It’s Surprising what a Writer may do when Rejection Bites
Healey’s First Law Of Holes: When in one, stop digging. Denis Healey
Sting? What sting?
There I was. Rejected. And with an invitation to collect an unwanted paperback plus meet a bookseller for an informative cuppa and chat. If you missed the first part, start here.
Into the breach
Not many people know I’m a masochist, least of all me. MacL
Her greeting was perfunctory, eyes busy with important things, when the writing equivalent of Banquo’s ghost pitched up. She said my book was ready for me … end of communication … Not quite.
But you promised
I reminded her about her coffee-and-chat invitation which I was looking forward to. After all, I’d put on my best crime-writer weeds and puffed some manly eau de toilette over my rather grizzled torso.
She sighed, took me to the back of the store, asked an assistant to make Mr Logan a cafetière and said she’d be with me in 10 minutes. The coffee arrived. I enjoyed a pleasant chat with the assistant for five minutes or so. Then duty called and he rushed off.
Excellent strong scented coffee and a biscotti made my stay at a little table in one of the nooks and crannies, amidst the books … a delight. My unread copy of Angels Cut lay at my hand, pristine, unsullied by an interested reader.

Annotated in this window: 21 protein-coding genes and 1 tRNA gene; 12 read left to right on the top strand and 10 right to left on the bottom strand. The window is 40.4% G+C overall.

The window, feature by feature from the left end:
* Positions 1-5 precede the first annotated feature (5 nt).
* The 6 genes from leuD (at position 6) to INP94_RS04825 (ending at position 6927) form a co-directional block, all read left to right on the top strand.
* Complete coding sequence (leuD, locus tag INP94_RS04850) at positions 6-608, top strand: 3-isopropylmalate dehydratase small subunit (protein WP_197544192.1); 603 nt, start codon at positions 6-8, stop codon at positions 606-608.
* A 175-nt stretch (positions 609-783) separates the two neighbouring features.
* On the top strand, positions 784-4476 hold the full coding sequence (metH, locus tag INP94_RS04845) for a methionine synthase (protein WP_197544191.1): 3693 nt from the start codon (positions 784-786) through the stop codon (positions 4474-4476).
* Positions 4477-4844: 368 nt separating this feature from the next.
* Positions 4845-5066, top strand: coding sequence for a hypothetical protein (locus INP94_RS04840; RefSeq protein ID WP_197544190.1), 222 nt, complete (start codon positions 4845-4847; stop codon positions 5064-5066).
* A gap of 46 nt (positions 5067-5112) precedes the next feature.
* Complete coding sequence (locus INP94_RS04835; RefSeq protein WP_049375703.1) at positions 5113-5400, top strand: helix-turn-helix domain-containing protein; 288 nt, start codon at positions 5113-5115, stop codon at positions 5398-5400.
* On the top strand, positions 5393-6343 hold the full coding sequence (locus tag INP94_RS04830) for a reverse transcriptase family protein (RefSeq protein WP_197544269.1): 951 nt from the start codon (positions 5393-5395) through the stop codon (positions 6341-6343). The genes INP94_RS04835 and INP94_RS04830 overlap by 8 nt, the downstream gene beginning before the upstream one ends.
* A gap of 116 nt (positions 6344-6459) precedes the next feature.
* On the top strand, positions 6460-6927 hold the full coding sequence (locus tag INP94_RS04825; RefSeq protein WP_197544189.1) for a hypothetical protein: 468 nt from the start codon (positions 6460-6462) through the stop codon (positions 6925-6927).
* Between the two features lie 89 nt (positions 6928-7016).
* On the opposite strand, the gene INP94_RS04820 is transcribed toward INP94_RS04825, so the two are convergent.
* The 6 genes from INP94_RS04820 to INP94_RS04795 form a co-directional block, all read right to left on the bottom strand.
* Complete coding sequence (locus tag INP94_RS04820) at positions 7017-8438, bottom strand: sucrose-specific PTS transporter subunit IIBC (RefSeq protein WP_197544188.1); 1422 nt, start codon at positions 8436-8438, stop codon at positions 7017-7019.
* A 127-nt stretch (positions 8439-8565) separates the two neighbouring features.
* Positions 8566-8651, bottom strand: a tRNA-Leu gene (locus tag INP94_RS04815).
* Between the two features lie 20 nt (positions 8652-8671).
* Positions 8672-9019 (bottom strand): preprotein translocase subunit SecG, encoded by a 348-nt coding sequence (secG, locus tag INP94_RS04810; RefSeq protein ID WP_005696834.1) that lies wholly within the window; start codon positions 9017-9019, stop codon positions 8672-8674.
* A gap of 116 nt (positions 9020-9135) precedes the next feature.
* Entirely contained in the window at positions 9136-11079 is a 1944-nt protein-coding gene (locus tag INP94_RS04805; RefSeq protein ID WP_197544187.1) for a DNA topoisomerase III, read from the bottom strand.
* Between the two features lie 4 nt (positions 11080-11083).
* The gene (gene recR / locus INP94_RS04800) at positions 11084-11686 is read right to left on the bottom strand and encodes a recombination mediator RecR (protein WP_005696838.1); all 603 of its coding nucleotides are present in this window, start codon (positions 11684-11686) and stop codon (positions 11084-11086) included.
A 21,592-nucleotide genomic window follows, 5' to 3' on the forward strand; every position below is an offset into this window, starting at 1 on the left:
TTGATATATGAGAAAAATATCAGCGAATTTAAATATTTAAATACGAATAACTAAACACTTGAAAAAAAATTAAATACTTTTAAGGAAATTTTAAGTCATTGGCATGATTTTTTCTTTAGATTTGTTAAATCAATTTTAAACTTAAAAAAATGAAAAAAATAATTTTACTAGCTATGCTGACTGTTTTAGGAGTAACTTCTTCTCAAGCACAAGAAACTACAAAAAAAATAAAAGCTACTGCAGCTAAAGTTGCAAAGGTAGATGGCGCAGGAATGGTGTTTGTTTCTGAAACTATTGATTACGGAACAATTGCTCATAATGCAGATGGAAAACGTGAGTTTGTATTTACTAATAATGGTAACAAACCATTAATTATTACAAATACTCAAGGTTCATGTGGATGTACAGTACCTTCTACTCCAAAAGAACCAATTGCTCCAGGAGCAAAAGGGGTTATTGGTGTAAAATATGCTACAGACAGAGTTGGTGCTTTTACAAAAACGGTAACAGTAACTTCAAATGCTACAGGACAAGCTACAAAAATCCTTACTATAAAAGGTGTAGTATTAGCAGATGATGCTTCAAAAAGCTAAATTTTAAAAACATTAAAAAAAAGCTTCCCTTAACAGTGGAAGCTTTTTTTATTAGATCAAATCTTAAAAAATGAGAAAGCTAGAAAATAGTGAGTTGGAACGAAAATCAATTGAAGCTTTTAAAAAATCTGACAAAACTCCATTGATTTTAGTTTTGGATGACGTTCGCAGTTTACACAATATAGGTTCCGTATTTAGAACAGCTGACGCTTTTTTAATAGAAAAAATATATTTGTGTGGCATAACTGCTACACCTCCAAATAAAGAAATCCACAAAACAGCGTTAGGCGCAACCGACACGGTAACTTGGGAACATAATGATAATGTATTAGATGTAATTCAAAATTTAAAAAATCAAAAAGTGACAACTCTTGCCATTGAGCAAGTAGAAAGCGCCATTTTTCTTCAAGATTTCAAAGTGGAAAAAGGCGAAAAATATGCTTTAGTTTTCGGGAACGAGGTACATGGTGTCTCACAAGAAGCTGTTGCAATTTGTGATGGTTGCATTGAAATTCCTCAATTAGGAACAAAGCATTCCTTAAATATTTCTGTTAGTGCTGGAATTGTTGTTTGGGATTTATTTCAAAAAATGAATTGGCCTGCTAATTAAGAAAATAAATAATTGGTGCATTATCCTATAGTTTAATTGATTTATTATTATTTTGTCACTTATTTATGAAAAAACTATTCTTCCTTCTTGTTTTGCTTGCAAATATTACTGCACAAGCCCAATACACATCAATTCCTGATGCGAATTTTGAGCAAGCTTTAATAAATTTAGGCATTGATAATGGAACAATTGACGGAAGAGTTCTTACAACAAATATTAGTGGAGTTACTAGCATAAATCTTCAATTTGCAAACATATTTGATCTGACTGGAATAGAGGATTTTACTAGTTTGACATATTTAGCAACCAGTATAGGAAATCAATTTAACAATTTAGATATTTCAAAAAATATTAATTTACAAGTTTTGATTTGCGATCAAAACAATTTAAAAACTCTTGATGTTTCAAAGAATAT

A dragging of time
During an incredibly long half-an-hour, I spotted a comprehensive paperback I wanted. As one does, I picked it up, purchase in mind. Then, as the time trickled by, I put the tome back having decided to buy elsewhere.
With thirty minutes gone, I visited the innocent, now embarrassed, young man who’d made my brew and thanked him for an excellent brew. Next I walked the length of the store, past the Manager at the front counter, who ignored me as I walked by, and out of the store.
In the street, a big sighed eased my humiliation. Next, I tuned in to Mindfulness and other alternatives to unhelpful feelings.
Murmur murmur in the car
Back in the car, checking the parking ticket, I estimate I’d waited around thirty-five minutes for her. I drove back talking to myself … you know … the sort of personal conversation one has oneself after an unhappy experience. What a long walk to the door as I left.
Cresting a hill with the sea and the East Lothian coast before me, I felt lucky. So many author’s rejections are impersonal, dry, disinterested. This one was up close, personal and infused with disdain. Worth having. I wonder what the ratio of good visits to awful is for people pushing books.
Having reflected, and wanting to at least lose well, I wrote a brief email to the Manager:
Thanks for the excellent coffee this afternoon. I’m sorry we didn’t manage to talk. You were busy, and I couldn’t wait longer.
If you are willing to have a chat then I’ll happily drop by again.
My adventure continued the next day … book-less pitch, different place.
© Mac Logan